The insanely quirky “A Town Called Panic” is easily the best gift Belgium has bestowed on the movie business since Audrey Hepburn. Like a Monty Python skit on steroids, it basks in its own absurdity in chronicling the adventures of three plastic toy roommates – Horse, Cowboy and Indian – who manage to destroy just about everything they touch.
The insanely quirky “A Town Called Panic” is easily the best gift Belgium has bestowed on the movie business since Audrey Hepburn.
Weird seems too soft a word to describe what Stephane Aubier and Vincent Patar have cooked up with their crudely sophisticated puppet show.
Like a Monty Python skit on steroids, it basks in its own absurdity in chronicling the adventures of three plastic toy roommates – Horse, Cowboy and Indian – who manage to destroy just about everything they touch.
Not that they don’t mean well. In fact, their actions are almost always motivated by love and friendship, even though they generally lead to calamitous results, like flattening their home and village, upending a massive mechanical penguin and rousting a lethal band of pointy-headed creatures from an underwater domicile.
The only question is will they survive long enough for us to find the answers to such burning questions as, will Horse (voiced by Patar) ever get it on with his mane squeeze, the fire-haired filly, Mrs. Longray (Jeanne Balibar); will Cowboy (Aubier) and Indian (Bruce Ellison) ever work out a mutually agreeable timeshare on their shower; and most importantly, will we ever stop laughing?
Not a chance on the latter. I literally had tears rolling down my cheeks through most of the third act, as Aubier and Patar offer up a nonstop succession of hilarious and increasingly bizarre predicaments for their characters to overcome.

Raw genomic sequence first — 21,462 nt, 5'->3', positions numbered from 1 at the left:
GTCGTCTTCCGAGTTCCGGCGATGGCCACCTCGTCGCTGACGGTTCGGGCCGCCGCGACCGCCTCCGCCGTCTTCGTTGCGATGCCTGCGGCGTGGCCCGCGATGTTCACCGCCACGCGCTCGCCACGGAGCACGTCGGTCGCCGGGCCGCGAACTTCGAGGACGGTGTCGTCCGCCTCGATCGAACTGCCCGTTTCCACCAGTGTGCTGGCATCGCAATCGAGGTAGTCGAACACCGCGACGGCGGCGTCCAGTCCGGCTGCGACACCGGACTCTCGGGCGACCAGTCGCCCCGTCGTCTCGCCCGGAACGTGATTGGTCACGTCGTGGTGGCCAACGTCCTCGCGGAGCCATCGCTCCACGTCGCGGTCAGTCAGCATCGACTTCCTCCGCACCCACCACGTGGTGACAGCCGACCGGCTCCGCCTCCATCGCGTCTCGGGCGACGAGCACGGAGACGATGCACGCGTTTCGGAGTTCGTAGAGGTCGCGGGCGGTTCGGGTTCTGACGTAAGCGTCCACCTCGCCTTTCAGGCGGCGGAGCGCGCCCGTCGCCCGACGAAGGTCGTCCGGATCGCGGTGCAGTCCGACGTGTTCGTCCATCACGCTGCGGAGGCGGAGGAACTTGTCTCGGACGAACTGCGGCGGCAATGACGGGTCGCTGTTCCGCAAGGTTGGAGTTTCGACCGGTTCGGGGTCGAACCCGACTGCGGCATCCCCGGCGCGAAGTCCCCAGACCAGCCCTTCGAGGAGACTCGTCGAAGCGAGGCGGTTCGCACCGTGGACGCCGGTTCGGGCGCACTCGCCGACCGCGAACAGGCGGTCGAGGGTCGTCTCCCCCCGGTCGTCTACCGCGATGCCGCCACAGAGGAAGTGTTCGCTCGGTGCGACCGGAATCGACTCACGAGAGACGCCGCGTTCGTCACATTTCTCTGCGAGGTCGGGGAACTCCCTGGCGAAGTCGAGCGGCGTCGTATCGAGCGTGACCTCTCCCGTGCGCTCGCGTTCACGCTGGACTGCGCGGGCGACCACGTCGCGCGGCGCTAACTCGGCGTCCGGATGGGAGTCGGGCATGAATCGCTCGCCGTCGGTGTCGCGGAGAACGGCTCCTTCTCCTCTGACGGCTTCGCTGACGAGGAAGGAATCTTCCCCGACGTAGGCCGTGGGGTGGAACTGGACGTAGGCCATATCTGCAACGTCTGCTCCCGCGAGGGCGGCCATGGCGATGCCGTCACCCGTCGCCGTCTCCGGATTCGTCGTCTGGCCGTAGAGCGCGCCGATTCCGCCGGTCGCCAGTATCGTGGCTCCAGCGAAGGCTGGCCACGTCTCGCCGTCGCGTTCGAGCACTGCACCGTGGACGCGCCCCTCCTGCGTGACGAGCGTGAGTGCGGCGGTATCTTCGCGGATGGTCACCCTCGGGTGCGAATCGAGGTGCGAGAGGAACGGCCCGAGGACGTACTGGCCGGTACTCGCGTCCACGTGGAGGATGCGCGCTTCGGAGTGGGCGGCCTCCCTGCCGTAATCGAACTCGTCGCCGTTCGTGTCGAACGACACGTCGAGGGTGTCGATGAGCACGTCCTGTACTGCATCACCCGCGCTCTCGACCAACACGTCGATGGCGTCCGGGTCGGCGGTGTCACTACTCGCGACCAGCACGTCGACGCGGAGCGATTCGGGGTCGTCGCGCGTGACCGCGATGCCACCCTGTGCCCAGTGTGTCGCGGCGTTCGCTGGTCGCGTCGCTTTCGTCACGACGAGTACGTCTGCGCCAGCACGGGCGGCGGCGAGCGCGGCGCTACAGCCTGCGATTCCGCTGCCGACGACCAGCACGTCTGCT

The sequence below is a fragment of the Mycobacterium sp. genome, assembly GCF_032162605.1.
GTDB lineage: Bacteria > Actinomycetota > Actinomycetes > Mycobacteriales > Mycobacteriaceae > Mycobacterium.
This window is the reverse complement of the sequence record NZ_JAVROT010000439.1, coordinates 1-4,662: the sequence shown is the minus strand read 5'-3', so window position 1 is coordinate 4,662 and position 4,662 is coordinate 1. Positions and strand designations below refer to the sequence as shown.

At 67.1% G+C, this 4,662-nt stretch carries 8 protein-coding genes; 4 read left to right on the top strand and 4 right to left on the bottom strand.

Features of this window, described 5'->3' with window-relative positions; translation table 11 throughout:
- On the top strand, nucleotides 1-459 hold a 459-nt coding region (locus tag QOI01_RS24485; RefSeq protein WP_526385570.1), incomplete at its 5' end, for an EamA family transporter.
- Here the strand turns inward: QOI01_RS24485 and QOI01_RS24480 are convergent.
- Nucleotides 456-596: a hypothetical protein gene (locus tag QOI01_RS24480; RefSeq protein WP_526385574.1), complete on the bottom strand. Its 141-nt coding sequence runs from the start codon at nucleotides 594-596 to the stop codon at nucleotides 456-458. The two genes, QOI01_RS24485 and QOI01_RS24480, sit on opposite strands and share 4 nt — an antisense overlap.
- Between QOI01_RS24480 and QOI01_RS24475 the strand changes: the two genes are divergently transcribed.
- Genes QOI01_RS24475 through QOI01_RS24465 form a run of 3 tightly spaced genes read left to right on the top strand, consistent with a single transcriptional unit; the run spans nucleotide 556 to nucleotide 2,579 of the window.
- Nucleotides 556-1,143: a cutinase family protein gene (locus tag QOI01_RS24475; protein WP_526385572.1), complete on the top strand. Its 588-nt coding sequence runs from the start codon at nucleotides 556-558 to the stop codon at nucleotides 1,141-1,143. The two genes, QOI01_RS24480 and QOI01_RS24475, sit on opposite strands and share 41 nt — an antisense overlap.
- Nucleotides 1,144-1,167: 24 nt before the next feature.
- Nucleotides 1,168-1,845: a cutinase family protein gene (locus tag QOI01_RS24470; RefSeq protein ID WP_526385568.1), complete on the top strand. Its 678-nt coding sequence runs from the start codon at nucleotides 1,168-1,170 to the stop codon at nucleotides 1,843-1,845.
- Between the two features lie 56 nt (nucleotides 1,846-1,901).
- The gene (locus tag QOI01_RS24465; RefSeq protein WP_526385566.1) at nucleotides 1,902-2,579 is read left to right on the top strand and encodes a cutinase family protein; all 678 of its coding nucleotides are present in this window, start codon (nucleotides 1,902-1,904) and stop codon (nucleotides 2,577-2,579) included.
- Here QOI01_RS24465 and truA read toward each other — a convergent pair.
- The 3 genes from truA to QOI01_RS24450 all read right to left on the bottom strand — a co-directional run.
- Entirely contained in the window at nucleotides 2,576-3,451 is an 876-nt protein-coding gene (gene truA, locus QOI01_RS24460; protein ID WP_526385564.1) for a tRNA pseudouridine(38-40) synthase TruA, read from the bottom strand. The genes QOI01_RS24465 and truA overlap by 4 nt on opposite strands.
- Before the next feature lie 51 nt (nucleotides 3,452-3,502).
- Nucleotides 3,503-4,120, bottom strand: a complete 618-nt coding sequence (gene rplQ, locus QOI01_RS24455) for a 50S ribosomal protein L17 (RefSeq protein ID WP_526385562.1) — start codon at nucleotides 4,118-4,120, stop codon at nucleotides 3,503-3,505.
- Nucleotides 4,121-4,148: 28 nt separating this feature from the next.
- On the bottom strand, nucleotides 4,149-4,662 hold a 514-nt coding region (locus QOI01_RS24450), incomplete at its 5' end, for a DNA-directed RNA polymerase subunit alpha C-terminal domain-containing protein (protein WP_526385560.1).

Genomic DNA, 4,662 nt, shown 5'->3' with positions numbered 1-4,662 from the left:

As is the case with all great animated flicks, the comedy is rooted in the writing, especially the cheeky wordplay Aubier and Patar indulge in, such as Indian being told he “must be brave,” and Horse declaring he’s “stuck at a crossroads” while caught in traffic.
Then there’s that issue causing the jam-up: bricks. Yes, bricks – 50 million of them – all being delivered to the dim-witted trio’s front door.
Why all the bricks? Well, it seems it’s Horse’s birthday, which inspires Cowboy and Indian to build their four-legged pal a barbecue pit. But instead of ordering the 50 bricks necessary, they accidentally order a million times that amount.
Like a butterfly flapping its wings, the tons and tons of bricks set off a series of disastrous events that get stranger and funnier at every turn.
Ditto for the stop-motion animation. Simple yet inventively detailed, Aubier and Patar create a plethora of deliriously offbeat environments for their characters to traverse, be it the bottom of the sea, the center of the earth, a frozen Antarctic plain or Mrs. Longray’s music studio.
They then fill these scenes with marvelous sight gags, like the boys playing a hand of poker while descending to the pit of the earth aboard a slab of stone, or a sword fight involving swordfish, or Horse and Mrs. Longray romantically dancing on two hoofs under a mirror ball.
Clearly, someone was smoking something wacky when they came up with this stuff. But you’re glad that they did, because the result not only dazzles the eyes, it also blows your mind.
Patriot Ledger writer Al Alexander may be reached at email@example.com
A TOWN CALLED PANIC (Not rated.) In French with English subtitles. Featuring the voices of Stephane Aubier, Vincent Patar and Jeanne Balibar. Written and directed by Stephane Aubier and Vincent Patar. 3 stars out of 4.